LEADERS of the world’s biggest economies are converging on Buenos Aires, Argentina in preparation for the kick-off of the G20 Summit on Friday.
The annual meeting places the financial policy and economics centre stage as they come together to shape the global economic agenda.
But, as you would expect, with this many world leaders in the same room, it’s impossible to escape awkward confrontations, political intrigue, and closed-door deal making.
With a tumultuous past 12 months for diplomatic ties and strained alliances, this year’s two-day summit promises to be a watch-worthy affair.
Here’s what you need to know and what you need to look out for as shenanigans get underway.
What is the G20?
Originally founded in 1999 as the G7, the Summit came about to give governments a voice in the global economy. At the time, only finance ministers and central bank representatives would generally attend.
This has grown, and when the global financial crisis hit in 2008, the group’s need to prevent future financial crises became more evident than ever.
The group represents about 75 percent of the world’s international trade and 85 percent of its global economic output.
Who is in the G20?
The group is made up of 19 countries and the European Union.
Asia Pacific countries in attendance are Japan, Australia, China, India, Indonesia, and South Korea.
Others are Canada, France, Germany, Italy, UK, US, Argentina, Brazil, Mexico, Russia, Saudi Arabia, South Africa, and Turkey.
The Netherlands and Chile will also be attending this year as the host country is allowed to select two countries of their choosing to join the discussions.
What’s on the agenda?
G20 covers a broad range of topics that branch out from the central theme of development and macroeconomic coordination. These range from female empowerment and climate action, to fighting corruption and building trade.
This year, Argentina has highlighted three areas of importance that relate to their own current governance issues, all of which fall under this year’s theme of “building consensus for fair and sustainable development.”
Infrastructure development is a top priority as the global gap in infrastructure poses a major hurdle in achieving the United Nations’ Sustainable Development Goals (SDGs). The G20 believes they need a global infrastructure investment of almost US$100 trillion between now and 2040 to achieve the SDGs.
Where this money comes from and progress of the projects will be discussed this weekend. China will play a large role in these discussions as their expansive Belt and Road Initiative really takes hold.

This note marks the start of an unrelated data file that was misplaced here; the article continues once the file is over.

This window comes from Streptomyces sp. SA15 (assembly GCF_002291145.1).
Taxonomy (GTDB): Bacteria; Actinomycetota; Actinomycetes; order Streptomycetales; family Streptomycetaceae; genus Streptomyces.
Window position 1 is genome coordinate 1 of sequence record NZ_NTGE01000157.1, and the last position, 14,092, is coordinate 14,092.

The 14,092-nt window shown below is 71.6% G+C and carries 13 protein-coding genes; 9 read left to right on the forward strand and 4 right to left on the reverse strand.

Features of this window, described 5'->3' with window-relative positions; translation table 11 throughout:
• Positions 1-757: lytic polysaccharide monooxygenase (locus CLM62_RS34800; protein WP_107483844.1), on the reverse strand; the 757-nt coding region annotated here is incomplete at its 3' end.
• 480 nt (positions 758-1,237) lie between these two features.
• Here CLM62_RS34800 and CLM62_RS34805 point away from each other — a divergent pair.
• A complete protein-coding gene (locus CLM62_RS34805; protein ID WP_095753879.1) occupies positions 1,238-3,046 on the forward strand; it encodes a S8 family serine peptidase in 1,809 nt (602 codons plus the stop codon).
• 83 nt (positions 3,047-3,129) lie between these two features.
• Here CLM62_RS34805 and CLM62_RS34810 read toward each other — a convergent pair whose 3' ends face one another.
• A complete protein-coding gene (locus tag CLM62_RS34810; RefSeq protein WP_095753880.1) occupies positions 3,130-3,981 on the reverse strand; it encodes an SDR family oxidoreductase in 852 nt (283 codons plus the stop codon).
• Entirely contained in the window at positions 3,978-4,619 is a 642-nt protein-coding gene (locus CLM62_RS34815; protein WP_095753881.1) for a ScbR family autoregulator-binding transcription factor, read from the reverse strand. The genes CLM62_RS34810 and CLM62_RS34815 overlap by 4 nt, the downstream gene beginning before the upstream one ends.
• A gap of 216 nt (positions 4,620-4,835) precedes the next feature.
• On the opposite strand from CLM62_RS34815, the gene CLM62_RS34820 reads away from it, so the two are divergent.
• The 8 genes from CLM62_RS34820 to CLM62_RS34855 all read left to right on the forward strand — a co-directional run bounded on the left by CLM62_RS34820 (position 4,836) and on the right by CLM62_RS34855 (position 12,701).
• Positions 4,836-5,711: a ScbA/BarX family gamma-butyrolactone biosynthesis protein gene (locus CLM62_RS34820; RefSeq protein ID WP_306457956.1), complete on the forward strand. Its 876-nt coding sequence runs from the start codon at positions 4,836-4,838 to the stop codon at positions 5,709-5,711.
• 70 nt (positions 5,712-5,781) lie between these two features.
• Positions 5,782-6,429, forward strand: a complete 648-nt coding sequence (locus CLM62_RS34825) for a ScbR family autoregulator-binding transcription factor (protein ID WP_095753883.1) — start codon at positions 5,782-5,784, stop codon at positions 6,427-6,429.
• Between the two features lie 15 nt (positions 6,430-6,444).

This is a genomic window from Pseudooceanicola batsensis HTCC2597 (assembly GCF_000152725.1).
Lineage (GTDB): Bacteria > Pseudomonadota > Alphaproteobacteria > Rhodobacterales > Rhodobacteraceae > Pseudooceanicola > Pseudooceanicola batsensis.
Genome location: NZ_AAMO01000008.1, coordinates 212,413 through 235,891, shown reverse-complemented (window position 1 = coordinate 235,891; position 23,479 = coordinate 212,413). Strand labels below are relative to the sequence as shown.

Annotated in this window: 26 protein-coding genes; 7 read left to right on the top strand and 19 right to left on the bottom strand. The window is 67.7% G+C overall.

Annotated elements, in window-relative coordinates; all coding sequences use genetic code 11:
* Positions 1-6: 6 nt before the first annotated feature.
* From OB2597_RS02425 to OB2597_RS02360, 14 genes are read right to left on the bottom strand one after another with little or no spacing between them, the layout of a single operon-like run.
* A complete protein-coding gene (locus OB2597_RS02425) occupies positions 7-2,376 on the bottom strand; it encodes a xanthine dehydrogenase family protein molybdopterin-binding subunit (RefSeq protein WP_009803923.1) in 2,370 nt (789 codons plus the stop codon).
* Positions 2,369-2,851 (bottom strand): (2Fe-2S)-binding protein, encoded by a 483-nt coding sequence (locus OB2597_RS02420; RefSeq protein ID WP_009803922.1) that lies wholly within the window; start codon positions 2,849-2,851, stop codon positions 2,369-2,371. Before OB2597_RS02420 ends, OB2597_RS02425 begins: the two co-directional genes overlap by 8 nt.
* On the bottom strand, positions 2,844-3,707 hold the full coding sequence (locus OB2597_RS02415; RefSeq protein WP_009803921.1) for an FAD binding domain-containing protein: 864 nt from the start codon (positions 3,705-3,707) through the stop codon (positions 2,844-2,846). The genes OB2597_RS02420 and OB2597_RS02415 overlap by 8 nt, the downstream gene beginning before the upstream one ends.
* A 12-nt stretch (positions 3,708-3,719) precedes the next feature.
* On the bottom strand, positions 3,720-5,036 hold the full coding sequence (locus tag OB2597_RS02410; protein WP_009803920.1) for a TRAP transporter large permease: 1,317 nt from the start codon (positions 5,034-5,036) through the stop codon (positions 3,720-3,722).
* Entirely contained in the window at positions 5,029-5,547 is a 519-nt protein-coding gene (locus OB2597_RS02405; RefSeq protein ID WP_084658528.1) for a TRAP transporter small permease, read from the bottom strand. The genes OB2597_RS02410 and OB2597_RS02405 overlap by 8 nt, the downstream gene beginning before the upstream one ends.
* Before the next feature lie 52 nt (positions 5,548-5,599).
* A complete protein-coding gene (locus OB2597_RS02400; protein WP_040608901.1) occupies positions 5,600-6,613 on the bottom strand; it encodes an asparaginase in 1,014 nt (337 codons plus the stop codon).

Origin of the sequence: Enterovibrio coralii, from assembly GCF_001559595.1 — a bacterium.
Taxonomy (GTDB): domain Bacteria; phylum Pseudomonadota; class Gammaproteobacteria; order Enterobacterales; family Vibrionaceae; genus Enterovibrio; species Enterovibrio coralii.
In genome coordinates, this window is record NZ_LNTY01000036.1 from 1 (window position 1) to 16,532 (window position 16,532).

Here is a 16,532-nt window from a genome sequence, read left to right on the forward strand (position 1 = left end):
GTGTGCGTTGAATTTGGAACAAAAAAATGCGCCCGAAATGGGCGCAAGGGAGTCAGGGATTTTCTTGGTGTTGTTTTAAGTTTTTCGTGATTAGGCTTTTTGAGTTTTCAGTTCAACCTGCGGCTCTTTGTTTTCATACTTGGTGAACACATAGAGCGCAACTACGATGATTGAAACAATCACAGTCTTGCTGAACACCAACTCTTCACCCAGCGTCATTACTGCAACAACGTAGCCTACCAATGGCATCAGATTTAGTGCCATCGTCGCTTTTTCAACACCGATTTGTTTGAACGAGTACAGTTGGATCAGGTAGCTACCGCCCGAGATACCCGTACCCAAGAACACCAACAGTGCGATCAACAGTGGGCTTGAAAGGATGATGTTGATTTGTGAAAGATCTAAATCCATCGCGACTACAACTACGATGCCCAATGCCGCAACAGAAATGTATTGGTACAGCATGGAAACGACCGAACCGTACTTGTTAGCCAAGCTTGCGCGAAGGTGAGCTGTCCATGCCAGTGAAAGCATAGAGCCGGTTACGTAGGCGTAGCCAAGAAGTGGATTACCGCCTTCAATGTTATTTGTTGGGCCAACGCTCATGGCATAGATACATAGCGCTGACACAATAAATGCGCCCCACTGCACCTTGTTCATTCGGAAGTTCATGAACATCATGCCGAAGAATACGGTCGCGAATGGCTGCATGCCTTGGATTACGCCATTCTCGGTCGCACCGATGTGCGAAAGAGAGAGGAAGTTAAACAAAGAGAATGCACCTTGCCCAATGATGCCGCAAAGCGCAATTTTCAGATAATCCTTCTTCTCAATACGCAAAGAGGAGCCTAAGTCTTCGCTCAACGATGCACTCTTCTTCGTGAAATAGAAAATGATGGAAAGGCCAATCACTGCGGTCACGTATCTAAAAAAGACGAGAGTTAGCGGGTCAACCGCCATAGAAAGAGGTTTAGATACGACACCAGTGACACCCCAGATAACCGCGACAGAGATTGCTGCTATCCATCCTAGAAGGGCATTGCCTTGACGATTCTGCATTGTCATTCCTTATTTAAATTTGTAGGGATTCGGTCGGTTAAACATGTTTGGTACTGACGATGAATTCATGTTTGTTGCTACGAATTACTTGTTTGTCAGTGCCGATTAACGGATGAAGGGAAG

Food security is also near the top of the agenda.
The G20 countries account for nearly 60 percent of the world’s agricultural land and 80 percent of its trade in food and farm commodities. Cooperation is needed to ensure this develops sustainably while still meeting the sizeable task of doubling food production to meet demand over the next 30 years.
And finally, the future of work in the face of rapidly advancing technology is up for discussion.
As the employment market goes through a seismic shift, governments face the challenge of preparing their workforces for what comes next.
What’s the gossip?
While that’s the official agenda, the back-room meetings and hand shaking sessions are likely to be the more interesting – and more influential – bits of the summit.
There are a couple of situations in particular that will grab people’s attention; the first being US President Donald Trump’s meeting with his Chinese counterpart Xi Jinping.
In the build up to the pair’s first face-to-face meeting since last year, hopes were high they might reach a resolution to their ongoing trade spat. But hopes have quickly faded as Trump was showing no signs of letting up when he discussed his tariff hikes with the Wall Street Journal on Monday.
With fears mounting this row could turn into a full-blown trade war, and both economies taking a hit in the meantime, there’s a lot riding on this meeting.
There will undoubtedly be a watchful eye on Saudi Arabia’s crown prince Mohammed bin Salman. After being implicated in the brutal murder of journalist Jamal Khasoggi in the kingdom’s embassy in Turkey, MbS as he is commonly known is considered the most toxic guest at the meet.
Few leaders will want to be seen associating with the crown prince as he has quickly become an international pariah since the October murder.
US President Trump has said he stands with Saudi Arabia and still considers them a “great ally” and a “steadfast partner,” but he has no plans to meet with MbS while in Buenos Aires.
French President Emmanuel Macron has, however, said he plans to meet with MbS and has made clear he will bring up Khashoggi’s murder.
Watch this space to find out which leaders find themselves in an awkward encounter with the Saudi monarch.